Citizen / General public
Researcher
Student / Future student
Company
Public partner
Journalist
Teacher / Pupil

Almost three quarters of terrestrial microbes hide in deep rock

Hundreds of international researchers who are members of the Deep Carbon Observatory, including Bénédicte Ménez and Emmanuelle Gérard from the Institut de Physique du Globe de Paris, published the sum total of their work on 10 December at the AGU 2018, estimating that deep life would represent a mass of 15 to 23 billion tonnes of carbon, several hundred times more than that of 7 billion human beings.

Almost three quarters of terrestrial microbes hide in deep rock

Publication date: 18/12/2018

Press, Research

Related themes : Origins

Nematode (eukaryote) in a biofilm of micro-organisms. This unidentified nematode (Poikilolaimus sp.) from the Kopanang gold mine in South Africa lives 1.4 km below the surface. © Gaetan Borgonie (Extreme Life Isyensya, Belgium)

Around 70% of the Earth’s microbes live deep underground, in rocks that were once considered sterile, but where bacteria and other micro-organisms abound. For the first time, researchers have estimated the extent of this deep or “intraterrestrial” life. Following hundreds of drillings beneath continents and oceans, the researchers in this ten-year international collaboration have found that these organisms live kilometres below the surface, in the Earth’s crust, and have apparently evolved separately from surface life. A Japanese ship drilled 2.5 km below the ocean floor, itself 1.2 km below the surface of the oceans, capturing in its cores never-before-seen microbes living in a layer of sediment 20 million years old.

These microbes are mainly bacteria and archaea, single-celled micro-organisms. Some are “zombies” of sorts: they use all their energy to survive, without any activity, in pockets isolated from the surface since time immemorial, tens of millions of years or more. Subjected to extraordinary pressure and deprived of nutrients, they do not reproduce and have no activity other than repairing themselves.

Other, more active micro-organisms fascinate geobiologists because they function in a system that has nothing to do with the surface, where the entire food chain depends on photosynthesis, which makes plants grow and provides food for a range of organisms. These bacteria draw their energy from the rocks that are being altered, a process known as chemosynthesis.

The absolute limits in terms of pressure, temperature and energy for life to be possible remain a mystery. To date, the observed record for heat resistance belongs to a unicellular organism called Geogemma barossii, found in hydrothermal springs deep in the oceans. It lives, grows and replicates at 121°C (21° above the boiling point of water).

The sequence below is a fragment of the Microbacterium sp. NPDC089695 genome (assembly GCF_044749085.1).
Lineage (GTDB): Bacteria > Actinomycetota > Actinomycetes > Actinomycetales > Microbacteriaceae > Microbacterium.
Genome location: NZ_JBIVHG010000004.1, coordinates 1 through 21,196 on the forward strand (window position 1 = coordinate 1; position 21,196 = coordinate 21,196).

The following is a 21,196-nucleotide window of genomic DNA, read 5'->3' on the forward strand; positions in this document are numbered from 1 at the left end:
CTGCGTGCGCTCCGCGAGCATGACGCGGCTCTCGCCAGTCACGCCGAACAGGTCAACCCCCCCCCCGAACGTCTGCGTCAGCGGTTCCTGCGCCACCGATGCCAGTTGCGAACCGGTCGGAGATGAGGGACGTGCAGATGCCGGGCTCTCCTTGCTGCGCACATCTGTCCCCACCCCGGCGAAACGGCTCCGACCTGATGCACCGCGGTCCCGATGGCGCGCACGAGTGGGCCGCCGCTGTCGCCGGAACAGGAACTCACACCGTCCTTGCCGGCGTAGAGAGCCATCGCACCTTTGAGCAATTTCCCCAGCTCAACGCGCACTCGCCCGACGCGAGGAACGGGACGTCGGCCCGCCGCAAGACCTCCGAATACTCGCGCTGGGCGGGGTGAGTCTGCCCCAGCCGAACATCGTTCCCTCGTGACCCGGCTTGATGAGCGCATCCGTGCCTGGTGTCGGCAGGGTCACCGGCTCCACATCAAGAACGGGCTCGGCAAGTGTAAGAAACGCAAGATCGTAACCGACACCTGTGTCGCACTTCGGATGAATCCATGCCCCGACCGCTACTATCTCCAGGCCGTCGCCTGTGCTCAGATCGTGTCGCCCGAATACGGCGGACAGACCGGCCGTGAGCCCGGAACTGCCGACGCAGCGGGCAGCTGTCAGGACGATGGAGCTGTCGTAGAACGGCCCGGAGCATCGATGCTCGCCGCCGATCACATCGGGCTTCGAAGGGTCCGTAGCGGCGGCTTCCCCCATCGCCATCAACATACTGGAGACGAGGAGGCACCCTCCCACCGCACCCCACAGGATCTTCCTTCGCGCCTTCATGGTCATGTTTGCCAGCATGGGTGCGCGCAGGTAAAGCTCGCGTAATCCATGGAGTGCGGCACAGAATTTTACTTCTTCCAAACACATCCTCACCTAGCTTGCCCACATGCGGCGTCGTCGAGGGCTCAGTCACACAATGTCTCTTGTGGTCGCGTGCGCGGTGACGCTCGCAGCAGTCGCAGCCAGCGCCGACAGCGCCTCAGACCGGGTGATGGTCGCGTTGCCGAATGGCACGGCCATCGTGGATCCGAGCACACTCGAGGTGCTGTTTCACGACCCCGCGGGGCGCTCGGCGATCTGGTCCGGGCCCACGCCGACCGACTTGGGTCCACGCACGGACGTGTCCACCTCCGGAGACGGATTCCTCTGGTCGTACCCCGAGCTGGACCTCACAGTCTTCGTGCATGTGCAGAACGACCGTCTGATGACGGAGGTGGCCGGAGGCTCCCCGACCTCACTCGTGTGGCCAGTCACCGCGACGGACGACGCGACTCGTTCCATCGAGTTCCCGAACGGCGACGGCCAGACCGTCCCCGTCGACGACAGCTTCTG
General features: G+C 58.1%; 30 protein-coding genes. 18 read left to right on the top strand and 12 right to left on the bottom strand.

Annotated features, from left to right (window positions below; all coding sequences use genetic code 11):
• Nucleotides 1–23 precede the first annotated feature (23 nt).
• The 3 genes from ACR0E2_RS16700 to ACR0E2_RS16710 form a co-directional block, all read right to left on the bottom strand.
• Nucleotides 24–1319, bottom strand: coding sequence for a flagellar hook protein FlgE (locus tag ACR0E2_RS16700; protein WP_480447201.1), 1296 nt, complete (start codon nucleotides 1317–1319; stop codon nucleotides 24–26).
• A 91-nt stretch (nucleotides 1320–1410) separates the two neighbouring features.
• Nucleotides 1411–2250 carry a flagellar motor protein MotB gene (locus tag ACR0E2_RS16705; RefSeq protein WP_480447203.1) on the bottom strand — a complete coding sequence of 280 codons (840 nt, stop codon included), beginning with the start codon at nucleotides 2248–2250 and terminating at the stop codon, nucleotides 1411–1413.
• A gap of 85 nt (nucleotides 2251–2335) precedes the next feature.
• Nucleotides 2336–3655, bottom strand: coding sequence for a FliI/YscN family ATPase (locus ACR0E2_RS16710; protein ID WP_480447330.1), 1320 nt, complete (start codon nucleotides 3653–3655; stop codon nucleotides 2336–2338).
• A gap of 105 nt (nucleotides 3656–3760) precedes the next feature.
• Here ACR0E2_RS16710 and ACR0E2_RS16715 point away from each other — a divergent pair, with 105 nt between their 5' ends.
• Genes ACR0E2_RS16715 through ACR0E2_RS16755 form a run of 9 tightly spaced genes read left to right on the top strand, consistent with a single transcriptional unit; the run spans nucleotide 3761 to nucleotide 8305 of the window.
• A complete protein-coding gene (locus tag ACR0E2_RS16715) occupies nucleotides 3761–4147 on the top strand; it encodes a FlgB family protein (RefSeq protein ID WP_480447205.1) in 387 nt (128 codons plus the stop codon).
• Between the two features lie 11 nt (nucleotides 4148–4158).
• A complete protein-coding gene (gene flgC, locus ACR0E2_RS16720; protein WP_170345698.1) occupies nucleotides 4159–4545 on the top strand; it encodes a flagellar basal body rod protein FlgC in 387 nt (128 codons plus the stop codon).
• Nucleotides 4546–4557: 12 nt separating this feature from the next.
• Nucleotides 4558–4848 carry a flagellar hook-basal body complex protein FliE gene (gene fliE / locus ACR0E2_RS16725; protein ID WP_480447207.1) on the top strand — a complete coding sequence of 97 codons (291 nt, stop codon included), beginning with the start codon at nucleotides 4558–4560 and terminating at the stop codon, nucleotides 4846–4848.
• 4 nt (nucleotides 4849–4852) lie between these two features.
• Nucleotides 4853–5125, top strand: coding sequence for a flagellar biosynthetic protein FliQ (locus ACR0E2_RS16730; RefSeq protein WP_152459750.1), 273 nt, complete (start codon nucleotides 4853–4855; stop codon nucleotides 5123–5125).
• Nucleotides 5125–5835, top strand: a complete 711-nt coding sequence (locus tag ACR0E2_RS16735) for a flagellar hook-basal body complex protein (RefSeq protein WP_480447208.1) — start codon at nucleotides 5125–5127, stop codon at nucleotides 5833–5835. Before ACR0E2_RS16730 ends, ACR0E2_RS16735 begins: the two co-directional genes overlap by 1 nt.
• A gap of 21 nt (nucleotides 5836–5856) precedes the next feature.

Imagining these deep environments teeming with life gives us food for thought about the way we exploit our subsoil, long thought to be devoid of life. Underground storage operations have rarely considered the potential role that these micro-organisms could play in storing greenhouse gases such asCO2, methane, hydrogen or radioactive waste.

Candidatus Desulforudis was found living in a fluid- and gas-filled fault 2.8 km below the Earth's surface in the Mponeng gold mine near Johannesburg, South Africa. Surprisingly, the scientists found no other organisms in their samples, making this deep ecosystem the first to be discovered on Earth with a single species. © Greg Wanger (California Institute of Technology, USA) and Gordon Southam (The University of Queensland, Australia)

However, a recent study by the IPGP geomicrobiology team has demonstrated that deep-sea ecosystems are highly reactive to gas injections, influencing the fate of the carbon injected, interactions with the rock and even clogging the porosity of the reservoir.

There are still many mysteries to be unravelled about these subterranean microbes:

  • Their movements: how do microbes spread underground? How can identical specimens be found in the four corners of the globe? Have they been dispersed by major geological events (plate tectonics, earthquakes, meteorite bombardments, etc.) or are they on the move themselves?
  • About their origins: did life begin in the depths of the Earth and then migrate to the surface, or is it the other way round? How have “zombie” microbes survived for so long without reproducing?
  • Their energy: What are their main sources of energy and carbon, methane, hydrogen, natural radiation, etc.?

 

Ref:

Latest news
A new tectonic micro-plate identified north of the Dead Sea Fault
A new tectonic micro-plate identified north of the Dead Sea Fault
In a study published in Science Advances, an international team has systematically analysed Sentinels-2 radar images to identify a new tectonic micro-...
Yann Klinger awarded ERC Advanced Grant 2023
Yann Klinger awarded ERC Advanced Grant 2023
Yann Klinger, CNRS Research Director and head of the Tectonics and Mechanics of the Lithosphere team at the IPGP, has been awarded the prestigious Eur...
Meteorites and magnetism in comics!
Meteorites and magnetism in comics!
To make it easier to communicate her research subject, a researcher from the IPGP and MIT has teamed up with an illustrator, herself a geophysicist, t...
The NanoMagSat mission gets go-ahead from ESA!
The NanoMagSat mission gets go-ahead from ESA!
The Programme Board for Earth Observation of the European Space Agency (ESA) has just decided to proceed with the NanoMagSat mission. This mission, in...